, ,

The previous post in this series is found here

We live in a culture which treasures status and formal education. Even though of us who think ourselves immune to such things automatically consider one’s wealth, status & education to make one a more valuable human being. Today I read a story about a man who died in a freak accident in Manhattan. The story referred to the man who died as “Harvard graduate, Mr. X”, as if the death were more tragic because it befell a graduate of Harvard.

The instances could be multiplied indefinitely — it is the basis of our culture.

We could supply instances of celebrity pastors who somehow more importance not because of the clarity of their thought, their piety, their actual knowledge of the thing before (do we seriously think that Mr. Y is The Master of all these topics? And often, if the true be told, their “mastery” is more show than substance).

The death of people in a rich neighborhood demands hours of time on television news. The death of a man person may be included in a total, 4 were murdered this weekend.

This brings us to the humble man: Brooks shows that the actual metric of humility lies in what is not seen. The humble man does not ignore merit; it is just that the metric for merit lies the scales of God:

The sixteenth property of an humble soul is this, An humble soul, though he be of never so rare abilities, yet he will not disdain to be taught what he knows not, by the meanest persons, Isa. 11:6. A child shall lead the humble soul in the way that is good; he cares not how mean and contemptible the person is, if a guide or an instructor to him.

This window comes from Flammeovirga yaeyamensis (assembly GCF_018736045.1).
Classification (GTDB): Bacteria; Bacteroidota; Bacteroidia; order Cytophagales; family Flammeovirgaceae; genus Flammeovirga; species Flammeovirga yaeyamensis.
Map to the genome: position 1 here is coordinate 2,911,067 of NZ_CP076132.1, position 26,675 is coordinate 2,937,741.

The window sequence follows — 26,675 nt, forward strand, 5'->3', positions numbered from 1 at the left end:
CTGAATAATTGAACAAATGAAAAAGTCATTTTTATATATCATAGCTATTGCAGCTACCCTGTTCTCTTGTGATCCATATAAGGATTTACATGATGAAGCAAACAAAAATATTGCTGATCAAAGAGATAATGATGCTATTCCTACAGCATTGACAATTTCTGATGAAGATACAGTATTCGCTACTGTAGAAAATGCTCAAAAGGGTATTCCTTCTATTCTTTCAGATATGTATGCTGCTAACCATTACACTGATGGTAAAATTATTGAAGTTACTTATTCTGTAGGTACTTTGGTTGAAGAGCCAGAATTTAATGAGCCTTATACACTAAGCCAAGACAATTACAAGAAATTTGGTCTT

Thomas Brooks, “The Unsearchable Riches of Christ”, The Complete Works of Thomas Brooks, ed. Alexander Balloch Grosart, vol. 3 (Edinburgh; London; Dublin: James Nichol; James Nisbet and Co.; G. Herbert, 1866), 23.

Humility ignores human merit and looks through the veil of flesh to see the work of God. if God has taught the simplest woman a truth, the humble man will learn from her and ignore the doctor’s erudition:

As an humble soul knows that the stars have their situation in heaven, though sometimes he sees them by their reflection in a puddle, in the bottom of a well, or in a stinking ditch; so he knows that godly souls, though never so poor, low, and contemptible, as to the things of this world, are fixed in heaven, in the region above; and therefore their poverty and meanness is no bar to hinder him from learning of them, Eph. 2:6.

Finally, it is humility that has been mark of many Christians — including Christ:

Though John was poor in the world, yet many humble souls did not disdain, but rejoice in his ministry. Christ lived poor and died poor, Mat. 8:20. As he was born in another man’s house, so he was buried in another man’s tomb. Austin observes, when Christ died he made no will; he had no crown-lands, only his coat was left, and that the soldiers parted among them; and yet those that were meek and lowly in heart counted it their heaven, their happiness, to be taught and instructed by him.